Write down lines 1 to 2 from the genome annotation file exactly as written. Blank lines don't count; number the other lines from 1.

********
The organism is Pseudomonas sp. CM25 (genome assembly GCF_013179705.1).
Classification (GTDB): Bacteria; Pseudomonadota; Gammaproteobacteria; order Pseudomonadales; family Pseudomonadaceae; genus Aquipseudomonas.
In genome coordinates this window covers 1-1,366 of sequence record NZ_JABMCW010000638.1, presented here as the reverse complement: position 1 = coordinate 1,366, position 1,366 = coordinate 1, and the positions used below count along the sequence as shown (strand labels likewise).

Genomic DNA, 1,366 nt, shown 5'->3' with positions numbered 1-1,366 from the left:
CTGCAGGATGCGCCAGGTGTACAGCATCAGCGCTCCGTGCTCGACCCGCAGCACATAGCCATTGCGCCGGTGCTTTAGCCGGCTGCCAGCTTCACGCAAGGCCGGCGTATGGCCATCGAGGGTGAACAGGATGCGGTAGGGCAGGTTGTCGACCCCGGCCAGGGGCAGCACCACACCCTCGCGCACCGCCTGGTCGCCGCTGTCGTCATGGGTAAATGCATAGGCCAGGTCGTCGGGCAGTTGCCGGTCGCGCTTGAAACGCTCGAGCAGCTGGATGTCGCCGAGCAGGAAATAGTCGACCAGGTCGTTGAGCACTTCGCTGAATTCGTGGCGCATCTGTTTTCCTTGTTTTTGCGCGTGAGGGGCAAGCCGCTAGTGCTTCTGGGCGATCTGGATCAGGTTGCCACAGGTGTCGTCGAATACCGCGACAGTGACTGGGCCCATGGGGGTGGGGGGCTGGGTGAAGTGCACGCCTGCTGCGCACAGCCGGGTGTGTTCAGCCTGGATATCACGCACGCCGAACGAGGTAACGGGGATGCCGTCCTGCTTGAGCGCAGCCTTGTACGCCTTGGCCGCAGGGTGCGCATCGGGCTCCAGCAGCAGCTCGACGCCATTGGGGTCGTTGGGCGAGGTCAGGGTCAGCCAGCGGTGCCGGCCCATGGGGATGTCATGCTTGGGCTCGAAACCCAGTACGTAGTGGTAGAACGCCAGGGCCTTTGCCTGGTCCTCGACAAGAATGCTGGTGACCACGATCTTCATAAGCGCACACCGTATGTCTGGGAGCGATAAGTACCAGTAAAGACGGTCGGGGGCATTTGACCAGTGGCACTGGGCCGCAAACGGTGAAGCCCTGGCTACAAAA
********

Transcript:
The organism is Pseudomonas sp. CM25 (genome assembly GCF_013179705.1).
Classification (GTDB): Bacteria; Pseudomonadota; Gammaproteobacteria; order Pseudomonadales; family Pseudomonadaceae; genus Aquipseudomonas.